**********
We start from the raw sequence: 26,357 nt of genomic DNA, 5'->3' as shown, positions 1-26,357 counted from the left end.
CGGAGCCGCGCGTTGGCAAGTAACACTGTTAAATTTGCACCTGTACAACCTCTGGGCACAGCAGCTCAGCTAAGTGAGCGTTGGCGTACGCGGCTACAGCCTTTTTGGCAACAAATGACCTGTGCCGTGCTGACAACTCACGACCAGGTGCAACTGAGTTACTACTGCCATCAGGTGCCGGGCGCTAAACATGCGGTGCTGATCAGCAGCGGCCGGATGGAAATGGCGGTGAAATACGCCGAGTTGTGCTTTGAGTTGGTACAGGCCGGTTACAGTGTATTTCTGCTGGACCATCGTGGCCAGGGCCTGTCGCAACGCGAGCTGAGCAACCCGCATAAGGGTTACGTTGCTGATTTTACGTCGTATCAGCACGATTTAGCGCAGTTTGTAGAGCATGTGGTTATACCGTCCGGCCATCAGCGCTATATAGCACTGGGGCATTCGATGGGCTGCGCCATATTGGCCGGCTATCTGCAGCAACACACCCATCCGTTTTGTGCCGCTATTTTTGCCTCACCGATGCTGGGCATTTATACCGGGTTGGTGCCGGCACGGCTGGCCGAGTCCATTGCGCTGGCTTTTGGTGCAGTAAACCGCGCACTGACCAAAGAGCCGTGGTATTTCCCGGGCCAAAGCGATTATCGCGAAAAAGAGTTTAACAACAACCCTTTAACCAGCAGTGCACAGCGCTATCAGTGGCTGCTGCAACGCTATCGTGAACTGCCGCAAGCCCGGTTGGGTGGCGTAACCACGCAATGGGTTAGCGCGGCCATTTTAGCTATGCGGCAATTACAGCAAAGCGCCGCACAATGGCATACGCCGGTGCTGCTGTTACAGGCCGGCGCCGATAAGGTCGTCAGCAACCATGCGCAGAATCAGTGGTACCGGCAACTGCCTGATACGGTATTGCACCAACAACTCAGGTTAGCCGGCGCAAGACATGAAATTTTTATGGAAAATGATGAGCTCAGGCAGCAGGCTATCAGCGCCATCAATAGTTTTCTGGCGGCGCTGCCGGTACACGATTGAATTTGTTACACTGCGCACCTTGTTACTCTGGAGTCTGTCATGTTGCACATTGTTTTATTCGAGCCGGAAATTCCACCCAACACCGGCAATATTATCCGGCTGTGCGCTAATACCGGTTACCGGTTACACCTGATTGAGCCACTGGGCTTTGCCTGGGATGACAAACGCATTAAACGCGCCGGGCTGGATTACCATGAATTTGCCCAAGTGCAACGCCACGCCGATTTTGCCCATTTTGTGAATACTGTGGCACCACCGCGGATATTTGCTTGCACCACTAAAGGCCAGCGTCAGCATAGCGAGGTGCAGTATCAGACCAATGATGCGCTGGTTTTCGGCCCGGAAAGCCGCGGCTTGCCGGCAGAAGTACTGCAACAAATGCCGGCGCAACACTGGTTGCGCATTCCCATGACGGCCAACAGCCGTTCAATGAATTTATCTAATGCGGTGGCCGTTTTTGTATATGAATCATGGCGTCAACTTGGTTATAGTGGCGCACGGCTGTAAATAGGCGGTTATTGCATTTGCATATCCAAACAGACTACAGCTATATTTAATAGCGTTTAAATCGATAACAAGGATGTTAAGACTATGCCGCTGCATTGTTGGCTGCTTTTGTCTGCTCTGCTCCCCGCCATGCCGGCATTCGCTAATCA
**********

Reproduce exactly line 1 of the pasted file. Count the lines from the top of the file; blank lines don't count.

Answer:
We start from the raw sequence: 26,357 nt of genomic DNA, 5'->3' as shown, positions 1-26,357 counted from the left end.